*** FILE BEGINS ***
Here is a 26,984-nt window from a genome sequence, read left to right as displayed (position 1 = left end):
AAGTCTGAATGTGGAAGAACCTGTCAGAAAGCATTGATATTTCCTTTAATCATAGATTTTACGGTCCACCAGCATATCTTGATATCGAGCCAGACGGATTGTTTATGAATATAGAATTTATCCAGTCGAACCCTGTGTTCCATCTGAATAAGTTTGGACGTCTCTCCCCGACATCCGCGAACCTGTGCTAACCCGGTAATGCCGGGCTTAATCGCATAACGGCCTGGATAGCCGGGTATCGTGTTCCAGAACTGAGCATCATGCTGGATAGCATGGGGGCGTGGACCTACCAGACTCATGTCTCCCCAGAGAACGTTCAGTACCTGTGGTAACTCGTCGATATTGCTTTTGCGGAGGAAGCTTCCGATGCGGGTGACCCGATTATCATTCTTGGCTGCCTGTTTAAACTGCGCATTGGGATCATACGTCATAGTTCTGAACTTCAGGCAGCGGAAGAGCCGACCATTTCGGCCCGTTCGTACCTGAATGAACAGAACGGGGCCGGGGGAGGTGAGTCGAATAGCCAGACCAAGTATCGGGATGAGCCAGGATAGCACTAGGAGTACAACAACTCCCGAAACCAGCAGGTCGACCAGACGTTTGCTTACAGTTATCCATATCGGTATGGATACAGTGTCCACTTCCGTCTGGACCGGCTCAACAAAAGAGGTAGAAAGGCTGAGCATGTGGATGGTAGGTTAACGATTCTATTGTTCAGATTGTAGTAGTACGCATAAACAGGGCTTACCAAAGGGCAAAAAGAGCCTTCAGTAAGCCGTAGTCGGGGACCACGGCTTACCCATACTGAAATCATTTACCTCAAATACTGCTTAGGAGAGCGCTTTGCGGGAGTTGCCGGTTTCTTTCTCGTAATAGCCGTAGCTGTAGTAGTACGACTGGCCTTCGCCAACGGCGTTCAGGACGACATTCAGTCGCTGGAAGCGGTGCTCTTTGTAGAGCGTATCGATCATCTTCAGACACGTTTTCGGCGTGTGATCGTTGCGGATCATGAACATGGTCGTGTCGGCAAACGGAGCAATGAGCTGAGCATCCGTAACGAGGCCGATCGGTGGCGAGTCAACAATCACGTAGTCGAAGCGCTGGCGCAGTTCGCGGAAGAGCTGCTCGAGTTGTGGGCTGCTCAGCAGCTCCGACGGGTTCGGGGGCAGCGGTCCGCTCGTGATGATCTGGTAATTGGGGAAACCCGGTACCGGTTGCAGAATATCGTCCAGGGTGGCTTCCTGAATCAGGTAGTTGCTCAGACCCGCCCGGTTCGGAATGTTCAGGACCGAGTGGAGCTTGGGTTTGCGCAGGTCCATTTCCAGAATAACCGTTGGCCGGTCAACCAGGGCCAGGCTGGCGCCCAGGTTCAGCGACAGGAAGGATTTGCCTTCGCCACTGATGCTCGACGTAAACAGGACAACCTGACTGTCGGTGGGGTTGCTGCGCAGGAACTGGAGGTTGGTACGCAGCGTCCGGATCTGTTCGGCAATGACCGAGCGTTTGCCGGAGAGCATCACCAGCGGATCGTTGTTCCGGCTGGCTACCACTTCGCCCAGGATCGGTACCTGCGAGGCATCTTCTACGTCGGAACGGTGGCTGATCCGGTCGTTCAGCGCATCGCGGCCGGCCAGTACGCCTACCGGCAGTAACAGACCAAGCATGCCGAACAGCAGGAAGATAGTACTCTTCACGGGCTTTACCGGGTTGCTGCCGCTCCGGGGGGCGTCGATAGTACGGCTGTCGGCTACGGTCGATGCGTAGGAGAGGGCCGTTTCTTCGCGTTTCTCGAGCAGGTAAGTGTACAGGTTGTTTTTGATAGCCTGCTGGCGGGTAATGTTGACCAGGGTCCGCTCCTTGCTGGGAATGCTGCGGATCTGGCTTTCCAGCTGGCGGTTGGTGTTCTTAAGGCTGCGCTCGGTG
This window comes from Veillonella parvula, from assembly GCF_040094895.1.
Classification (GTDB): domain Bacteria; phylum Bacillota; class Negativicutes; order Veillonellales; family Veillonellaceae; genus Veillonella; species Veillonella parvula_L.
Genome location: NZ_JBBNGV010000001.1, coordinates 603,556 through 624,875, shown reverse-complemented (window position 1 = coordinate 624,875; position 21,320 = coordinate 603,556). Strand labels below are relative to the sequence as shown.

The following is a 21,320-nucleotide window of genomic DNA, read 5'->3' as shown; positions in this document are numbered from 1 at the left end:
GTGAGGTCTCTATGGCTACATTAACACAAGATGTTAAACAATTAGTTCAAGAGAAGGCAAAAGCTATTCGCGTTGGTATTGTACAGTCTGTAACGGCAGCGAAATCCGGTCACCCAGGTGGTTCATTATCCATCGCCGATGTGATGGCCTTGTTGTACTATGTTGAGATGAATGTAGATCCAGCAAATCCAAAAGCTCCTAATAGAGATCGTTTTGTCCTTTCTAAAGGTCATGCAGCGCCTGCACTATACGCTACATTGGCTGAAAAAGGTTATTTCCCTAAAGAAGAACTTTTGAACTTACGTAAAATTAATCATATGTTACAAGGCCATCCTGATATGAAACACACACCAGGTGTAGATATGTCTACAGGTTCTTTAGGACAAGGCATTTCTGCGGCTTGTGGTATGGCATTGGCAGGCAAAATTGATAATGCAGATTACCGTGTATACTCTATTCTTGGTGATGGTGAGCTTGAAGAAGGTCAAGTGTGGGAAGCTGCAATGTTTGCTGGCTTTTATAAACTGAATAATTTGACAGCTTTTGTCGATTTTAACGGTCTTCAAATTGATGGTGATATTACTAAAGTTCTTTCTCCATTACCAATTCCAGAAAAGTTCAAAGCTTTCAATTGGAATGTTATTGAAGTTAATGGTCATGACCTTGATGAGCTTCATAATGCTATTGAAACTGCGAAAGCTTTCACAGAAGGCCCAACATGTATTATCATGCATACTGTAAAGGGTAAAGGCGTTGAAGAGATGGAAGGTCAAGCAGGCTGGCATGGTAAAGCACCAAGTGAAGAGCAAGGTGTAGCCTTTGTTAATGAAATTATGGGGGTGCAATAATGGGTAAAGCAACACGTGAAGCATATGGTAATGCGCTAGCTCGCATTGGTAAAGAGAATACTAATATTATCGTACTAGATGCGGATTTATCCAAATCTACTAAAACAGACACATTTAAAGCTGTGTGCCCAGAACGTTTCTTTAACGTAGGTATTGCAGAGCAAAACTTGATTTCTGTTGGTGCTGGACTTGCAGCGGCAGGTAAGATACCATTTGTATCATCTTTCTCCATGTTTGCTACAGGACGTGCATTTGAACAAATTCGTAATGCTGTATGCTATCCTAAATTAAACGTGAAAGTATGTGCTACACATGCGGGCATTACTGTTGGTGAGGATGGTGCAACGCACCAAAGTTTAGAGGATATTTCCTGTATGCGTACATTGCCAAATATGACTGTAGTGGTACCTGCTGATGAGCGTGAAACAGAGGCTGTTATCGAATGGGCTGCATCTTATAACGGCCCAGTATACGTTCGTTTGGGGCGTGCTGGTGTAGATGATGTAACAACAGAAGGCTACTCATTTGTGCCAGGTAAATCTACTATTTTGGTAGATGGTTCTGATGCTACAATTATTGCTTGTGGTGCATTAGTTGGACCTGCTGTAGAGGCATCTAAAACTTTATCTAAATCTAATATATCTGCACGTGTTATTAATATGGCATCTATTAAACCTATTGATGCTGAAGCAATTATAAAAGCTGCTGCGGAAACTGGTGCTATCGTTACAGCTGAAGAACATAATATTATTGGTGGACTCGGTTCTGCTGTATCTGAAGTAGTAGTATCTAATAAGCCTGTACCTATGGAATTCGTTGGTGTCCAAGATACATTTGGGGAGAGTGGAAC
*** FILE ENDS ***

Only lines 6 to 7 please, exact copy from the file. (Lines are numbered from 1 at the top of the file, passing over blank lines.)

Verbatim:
The following is a 21,320-nucleotide window of genomic DNA, read 5'->3' as shown; positions in this document are numbered from 1 at the left end:
GTGAGGTCTCTATGGCTACATTAACACAAGATGTTAAACAATTAGTTCAAGAGAAGGCAAAAGCTATTCGCGTTGGTATTGTACAGTCTGTAACGGCAGCGAAATCCGGTCACCCAGGTGGTTCATTATCCATCGCCGATGTGATGGCCTTGTTGTACTATGTTGAGATGAATGTAGATCCAGCAAATCCAAAAGCTCCTAATAGAGATCGTTTTGTCCTTTCTAAAGGTCATGCAGCGCCTGCACTATACGCTACATTGGCTGAAAAAGGTTATTTCCCTAAAGAAGAACTTTTGAACTTACGTAAAATTAATCATATGTTACAAGGCCATCCTGATATGAAACACACACCAGGTGTAGATATGTCTACAGGTTCTTTAGGACAAGGCATTTCTGCGGCTTGTGGTATGGCATTGGCAGGCAAAATTGATAATGCAGATTACCGTGTATACTCTATTCTTGGTGATGGTGAGCTTGAAGAAGGTCAAGTGTGGGAAGCTGCAATGTTTGCTGGCTTTTATAAACTGAATAATTTGACAGCTTTTGTCGATTTTAACGGTCTTCAAATTGATGGTGATATTACTAAAGTTCTTTCTCCATTACCAATTCCAGAAAAGTTCAAAGCTTTCAATTGGAATGTTATTGAAGTTAATGGTCATGACCTTGATGAGCTTCATAATGCTATTGAAACTGCGAAAGCTTTCACAGAAGGCCCAACATGTATTATCATGCATACTGTAAAGGGTAAAGGCGTTGAAGAGATGGAAGGTCAAGCAGGCTGGCATGGTAAAGCACCAAGTGAAGAGCAAGGTGTAGCCTTTGTTAATGAAATTATGGGGGTGCAATAATGGGTAAAGCAACACGTGAAGCATATGGTAATGCGCTAGCTCGCATTGGTAAAGAGAATACTAATATTATCGTACTAGATGCGGATTTATCCAAATCTACTAAAACAGACACATTTAAAGCTGTGTGCCCAGAACGTTTCTTTAACGTAGGTATTGCAGAGCAAAACTTGATTTCTGTTGGTGCTGGACTTGCAGCGGCAGGTAAGATACCATTTGTATCATCTTTCTCCATGTTTGCTACAGGACGTGCATTTGAACAAATTCGTAATGCTGTATGCTATCCTAAATTAAACGTGAAAGTATGTGCTACACATGCGGGCATTACTGTTGGTGAGGATGGTGCAACGCACCAAAGTTTAGAGGATATTTCCTGTATGCGTACATTGCCAAATATGACTGTAGTGGTACCTGCTGATGAGCGTGAAACAGAGGCTGTTATCGAATGGGCTGCATCTTATAACGGCCCAGTATACGTTCGTTTGGGGCGTGCTGGTGTAGATGATGTAACAACAGAAGGCTACTCATTTGTGCCAGGTAAATCTACTATTTTGGTAGATGGTTCTGATGCTACAATTATTGCTTGTGGTGCATTAGTTGGACCTGCTGTAGAGGCATCTAAAACTTTATCTAAATCTAATATATCTGCACGTGTTATTAATATGGCATCTATTAAACCTATTGATGCTGAAGCAATTATAAAAGCTGCTGCGGAAACTGGTGCTATCGTTACAGCTGAAGAACATAATATTATTGGTGGACTCGGTTCTGCTGTATCTGAAGTAGTAGTATCTAATAAGCCTGTACCTATGGAATTCGTTGGTGTCCAAGATACATTTGGGGAGAGTGGAAC